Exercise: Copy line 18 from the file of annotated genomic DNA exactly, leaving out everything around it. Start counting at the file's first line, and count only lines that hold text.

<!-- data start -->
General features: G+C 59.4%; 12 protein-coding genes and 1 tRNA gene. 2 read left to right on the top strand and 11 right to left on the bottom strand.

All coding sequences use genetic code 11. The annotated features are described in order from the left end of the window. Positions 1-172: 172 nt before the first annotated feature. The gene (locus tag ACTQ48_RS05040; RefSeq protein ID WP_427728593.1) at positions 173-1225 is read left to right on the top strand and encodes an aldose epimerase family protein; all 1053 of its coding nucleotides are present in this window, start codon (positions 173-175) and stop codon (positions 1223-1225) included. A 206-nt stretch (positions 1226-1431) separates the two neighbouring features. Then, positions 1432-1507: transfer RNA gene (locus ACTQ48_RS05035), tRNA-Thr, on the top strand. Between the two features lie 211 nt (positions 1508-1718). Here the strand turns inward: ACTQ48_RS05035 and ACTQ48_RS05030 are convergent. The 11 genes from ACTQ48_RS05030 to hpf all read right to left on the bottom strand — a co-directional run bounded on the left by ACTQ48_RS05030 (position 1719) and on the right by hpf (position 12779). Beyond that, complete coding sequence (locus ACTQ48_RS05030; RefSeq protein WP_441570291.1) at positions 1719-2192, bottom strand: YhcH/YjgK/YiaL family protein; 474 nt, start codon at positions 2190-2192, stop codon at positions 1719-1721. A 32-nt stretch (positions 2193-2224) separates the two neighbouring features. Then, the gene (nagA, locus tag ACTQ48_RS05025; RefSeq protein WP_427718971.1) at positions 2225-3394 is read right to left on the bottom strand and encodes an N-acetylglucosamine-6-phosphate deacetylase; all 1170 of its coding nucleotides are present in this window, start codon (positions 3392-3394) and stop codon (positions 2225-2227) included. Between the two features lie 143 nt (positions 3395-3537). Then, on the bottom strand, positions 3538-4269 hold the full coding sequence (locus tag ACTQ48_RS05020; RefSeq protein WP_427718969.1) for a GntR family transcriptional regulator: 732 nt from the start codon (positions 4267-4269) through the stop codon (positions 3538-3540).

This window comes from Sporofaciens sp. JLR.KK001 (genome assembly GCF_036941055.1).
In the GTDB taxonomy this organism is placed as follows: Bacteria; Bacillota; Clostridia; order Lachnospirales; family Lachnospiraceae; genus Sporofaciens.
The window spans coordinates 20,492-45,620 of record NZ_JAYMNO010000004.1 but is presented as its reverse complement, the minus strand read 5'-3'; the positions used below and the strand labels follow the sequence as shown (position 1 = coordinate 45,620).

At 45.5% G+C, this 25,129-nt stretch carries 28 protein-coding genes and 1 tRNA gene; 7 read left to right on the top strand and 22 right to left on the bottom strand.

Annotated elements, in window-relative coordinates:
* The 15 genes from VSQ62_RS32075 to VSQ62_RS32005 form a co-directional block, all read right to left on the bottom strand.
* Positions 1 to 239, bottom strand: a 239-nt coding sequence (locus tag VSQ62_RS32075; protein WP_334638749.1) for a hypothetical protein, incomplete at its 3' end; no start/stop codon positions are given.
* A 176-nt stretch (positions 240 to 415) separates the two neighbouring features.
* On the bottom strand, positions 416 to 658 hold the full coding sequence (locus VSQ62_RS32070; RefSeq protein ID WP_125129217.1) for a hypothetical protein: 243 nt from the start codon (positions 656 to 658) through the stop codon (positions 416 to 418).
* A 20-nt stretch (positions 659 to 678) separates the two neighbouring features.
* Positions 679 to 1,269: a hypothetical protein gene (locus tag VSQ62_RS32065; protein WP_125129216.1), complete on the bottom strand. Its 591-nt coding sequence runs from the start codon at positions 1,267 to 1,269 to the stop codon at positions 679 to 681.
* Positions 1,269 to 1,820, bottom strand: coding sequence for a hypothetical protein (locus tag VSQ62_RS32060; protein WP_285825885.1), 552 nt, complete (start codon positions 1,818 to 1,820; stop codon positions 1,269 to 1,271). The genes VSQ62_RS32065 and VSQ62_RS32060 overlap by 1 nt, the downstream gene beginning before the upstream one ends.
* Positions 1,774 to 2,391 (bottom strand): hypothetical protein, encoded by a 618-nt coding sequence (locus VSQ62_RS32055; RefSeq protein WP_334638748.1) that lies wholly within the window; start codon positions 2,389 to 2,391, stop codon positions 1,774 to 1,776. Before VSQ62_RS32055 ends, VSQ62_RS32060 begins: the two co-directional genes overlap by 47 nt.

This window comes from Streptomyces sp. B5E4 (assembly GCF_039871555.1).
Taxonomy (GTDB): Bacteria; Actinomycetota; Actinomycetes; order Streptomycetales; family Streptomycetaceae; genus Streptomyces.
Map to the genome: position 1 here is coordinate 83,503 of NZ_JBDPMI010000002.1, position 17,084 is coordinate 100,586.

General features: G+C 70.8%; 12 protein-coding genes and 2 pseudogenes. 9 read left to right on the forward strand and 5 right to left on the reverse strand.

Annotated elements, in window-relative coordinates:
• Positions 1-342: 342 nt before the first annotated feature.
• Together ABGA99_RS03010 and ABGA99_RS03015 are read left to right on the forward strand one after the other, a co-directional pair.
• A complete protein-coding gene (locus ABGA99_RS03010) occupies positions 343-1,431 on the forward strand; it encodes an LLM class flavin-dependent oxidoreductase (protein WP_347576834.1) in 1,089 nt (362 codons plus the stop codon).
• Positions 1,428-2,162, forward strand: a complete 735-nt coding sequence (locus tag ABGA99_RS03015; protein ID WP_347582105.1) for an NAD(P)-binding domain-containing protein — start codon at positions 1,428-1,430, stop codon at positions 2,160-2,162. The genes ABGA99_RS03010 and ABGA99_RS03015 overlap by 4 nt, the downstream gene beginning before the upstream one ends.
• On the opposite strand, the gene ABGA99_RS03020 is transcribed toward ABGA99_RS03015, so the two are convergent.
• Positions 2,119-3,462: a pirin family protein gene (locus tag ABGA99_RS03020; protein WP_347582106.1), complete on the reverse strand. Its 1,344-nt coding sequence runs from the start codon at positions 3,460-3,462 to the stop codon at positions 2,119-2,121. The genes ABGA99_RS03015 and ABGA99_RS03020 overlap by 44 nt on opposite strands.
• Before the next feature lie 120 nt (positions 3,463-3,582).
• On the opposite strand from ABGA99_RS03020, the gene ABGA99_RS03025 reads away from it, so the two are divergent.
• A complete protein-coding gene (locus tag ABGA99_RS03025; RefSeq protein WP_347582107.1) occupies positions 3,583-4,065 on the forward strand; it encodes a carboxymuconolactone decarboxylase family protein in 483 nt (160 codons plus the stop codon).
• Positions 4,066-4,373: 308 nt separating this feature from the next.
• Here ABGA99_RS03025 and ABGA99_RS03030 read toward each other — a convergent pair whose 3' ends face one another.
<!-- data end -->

Map to the genome: position 1 here is coordinate 83,503 of NZ_JBDPMI010000002.1, position 17,084 is coordinate 100,586.